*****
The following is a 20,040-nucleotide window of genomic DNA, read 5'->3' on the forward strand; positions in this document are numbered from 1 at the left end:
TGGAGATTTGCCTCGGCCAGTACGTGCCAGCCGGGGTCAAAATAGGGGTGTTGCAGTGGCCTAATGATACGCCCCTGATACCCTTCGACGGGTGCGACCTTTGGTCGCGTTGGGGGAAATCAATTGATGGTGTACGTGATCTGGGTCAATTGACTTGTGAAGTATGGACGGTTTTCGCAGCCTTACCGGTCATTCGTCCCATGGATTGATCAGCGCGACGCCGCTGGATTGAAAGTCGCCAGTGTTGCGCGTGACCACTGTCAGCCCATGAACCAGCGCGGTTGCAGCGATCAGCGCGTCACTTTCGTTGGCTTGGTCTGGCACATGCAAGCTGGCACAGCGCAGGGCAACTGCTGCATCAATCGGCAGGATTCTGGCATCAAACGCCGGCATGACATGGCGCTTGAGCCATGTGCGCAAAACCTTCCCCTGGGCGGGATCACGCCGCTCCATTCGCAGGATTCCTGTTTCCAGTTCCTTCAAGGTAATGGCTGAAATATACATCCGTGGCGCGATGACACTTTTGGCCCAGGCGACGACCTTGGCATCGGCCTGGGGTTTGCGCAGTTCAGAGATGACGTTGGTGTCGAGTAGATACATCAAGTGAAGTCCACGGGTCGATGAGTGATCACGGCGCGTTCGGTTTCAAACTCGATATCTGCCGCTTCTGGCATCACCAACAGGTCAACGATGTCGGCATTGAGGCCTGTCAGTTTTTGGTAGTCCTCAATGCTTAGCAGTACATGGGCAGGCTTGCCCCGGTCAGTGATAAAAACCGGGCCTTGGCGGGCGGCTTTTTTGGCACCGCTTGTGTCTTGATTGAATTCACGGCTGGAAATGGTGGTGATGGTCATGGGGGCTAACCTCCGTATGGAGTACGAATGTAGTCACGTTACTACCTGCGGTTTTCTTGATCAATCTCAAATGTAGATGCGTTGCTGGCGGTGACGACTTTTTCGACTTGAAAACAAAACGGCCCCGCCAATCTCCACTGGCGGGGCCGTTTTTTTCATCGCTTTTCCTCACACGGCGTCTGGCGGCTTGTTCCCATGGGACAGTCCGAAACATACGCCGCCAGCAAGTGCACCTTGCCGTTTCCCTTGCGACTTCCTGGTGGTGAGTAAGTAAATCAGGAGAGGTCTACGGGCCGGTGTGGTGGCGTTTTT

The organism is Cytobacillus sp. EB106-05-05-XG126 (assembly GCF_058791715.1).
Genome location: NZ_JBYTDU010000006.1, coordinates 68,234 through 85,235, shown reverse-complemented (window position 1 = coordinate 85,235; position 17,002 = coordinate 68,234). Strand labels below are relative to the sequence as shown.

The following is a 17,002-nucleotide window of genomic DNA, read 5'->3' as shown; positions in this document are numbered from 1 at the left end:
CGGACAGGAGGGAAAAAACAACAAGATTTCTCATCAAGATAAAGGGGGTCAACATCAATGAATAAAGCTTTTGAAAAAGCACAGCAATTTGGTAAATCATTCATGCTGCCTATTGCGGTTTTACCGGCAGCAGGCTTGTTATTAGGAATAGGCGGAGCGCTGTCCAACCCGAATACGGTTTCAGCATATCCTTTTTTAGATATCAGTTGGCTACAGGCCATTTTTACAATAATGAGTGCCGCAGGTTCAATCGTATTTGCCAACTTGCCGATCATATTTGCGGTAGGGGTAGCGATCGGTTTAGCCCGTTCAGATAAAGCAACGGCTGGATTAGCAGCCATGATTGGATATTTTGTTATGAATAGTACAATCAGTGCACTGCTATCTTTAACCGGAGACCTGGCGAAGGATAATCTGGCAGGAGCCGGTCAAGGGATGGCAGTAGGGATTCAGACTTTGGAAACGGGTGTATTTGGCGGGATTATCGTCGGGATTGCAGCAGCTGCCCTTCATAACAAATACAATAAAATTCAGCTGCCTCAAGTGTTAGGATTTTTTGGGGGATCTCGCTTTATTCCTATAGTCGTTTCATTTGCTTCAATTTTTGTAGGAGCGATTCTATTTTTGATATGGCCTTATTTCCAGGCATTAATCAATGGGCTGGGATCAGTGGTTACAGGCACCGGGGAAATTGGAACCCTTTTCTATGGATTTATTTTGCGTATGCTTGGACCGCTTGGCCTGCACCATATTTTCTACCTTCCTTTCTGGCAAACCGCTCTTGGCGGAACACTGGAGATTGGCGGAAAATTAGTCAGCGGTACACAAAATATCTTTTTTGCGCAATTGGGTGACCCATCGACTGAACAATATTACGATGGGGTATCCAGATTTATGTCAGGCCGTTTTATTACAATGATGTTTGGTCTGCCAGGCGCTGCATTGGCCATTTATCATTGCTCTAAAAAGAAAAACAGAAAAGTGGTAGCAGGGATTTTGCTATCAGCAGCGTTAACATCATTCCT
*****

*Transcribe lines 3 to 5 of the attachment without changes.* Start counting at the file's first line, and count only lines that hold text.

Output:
The organism is Cytobacillus sp. EB106-05-05-XG126 (assembly GCF_058791715.1).
Genome location: NZ_JBYTDU010000006.1, coordinates 68,234 through 85,235, shown reverse-complemented (window position 1 = coordinate 85,235; position 17,002 = coordinate 68,234). Strand labels below are relative to the sequence as shown.

The following is a 17,002-nucleotide window of genomic DNA, read 5'->3' as shown; positions in this document are numbered from 1 at the left end: